Tuesday, February 19, 2008

Stamp Conditioning and Birthday Whimsy

I mounted this balloon stamp today to make this card for my son's birthday and it got me thinking.

The difference between excellence and mediocrity with stamped artwork begins the minute the ink hits the paper. You can have an excellent design that no-one will ever notice if the images on the paper are not clear and fully inked. It is one of my pet peeves to see splotchy images because I know that it can be avoided easily.

After the rubber stamp manufacturing process, a thin layer of residue remains on the rubber that needs to be removed before using your stamps. This is especially important with bold or solid images.
Below is a comparison of two images stamped from my balloon; one before conditioning and one after. I made a true effort to really try to get a full image when stamping the "before" image. This side-by-side comparison of the same stamp after conditioning really shows the difference:

Below are several ways to condition your stamps before you use them to help the ink to grasp the rubber and transfer to the paper in the best possible way. These represent the various ways that I use personally to condition my stamps.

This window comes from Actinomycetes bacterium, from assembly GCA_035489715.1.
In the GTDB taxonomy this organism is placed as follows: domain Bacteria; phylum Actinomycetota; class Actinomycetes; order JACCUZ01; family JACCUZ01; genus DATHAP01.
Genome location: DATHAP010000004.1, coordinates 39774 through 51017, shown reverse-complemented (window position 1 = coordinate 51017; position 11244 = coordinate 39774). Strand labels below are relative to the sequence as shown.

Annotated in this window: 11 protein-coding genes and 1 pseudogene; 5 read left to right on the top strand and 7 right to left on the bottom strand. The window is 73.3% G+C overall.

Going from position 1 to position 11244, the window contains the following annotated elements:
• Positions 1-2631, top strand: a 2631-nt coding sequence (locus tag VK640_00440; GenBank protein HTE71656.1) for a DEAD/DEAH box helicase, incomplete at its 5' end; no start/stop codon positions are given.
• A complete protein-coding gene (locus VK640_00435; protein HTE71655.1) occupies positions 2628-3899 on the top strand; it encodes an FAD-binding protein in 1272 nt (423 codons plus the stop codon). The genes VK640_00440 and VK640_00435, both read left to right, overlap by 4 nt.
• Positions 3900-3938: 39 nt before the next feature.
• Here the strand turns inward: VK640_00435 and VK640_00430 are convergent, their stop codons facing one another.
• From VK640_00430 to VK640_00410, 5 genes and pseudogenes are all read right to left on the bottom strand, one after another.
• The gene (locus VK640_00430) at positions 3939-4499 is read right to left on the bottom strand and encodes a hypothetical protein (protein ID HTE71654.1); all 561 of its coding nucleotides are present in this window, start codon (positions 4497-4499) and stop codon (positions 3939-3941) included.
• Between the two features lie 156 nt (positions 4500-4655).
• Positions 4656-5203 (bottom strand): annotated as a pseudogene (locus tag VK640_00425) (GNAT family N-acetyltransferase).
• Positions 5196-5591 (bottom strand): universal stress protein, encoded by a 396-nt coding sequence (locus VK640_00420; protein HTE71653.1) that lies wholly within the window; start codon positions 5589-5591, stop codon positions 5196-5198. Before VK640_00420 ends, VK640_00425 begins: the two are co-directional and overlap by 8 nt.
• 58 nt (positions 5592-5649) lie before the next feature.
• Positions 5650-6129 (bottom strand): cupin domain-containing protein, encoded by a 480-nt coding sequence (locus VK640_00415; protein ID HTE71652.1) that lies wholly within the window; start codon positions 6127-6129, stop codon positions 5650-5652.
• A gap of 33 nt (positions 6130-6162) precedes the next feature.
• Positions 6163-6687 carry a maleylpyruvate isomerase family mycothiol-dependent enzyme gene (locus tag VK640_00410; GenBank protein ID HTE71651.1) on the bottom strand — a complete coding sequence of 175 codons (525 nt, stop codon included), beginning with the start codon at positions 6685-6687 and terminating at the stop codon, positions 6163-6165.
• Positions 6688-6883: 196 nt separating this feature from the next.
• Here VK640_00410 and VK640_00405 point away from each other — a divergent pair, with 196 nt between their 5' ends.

StazOn Cleaner
Personally, I think this works the best. The solvent in the StazOn cleaner is strong enough to remove the film on the stamp. I like to douse my stamp with the solvent, rub it several times on my stamp scrubber, then clean it again with my regular stamp cleaner.

Sanding Block
I use this method frequently. Gently sand the stamp with a sanding block in one direction, then 90 degrees in the other direction. Then clean with stamp cleaner. This method tends to freak people out, but honestly, a gentle sanding does NOT hurt your stamp.

Eraser
This was the way I originally learned how to condition my stamps. This is a great solution for removing the film, but it takes some elbow grease! Rub your eraser all over your stamp, then clean with a stamp cleaner and scrubber.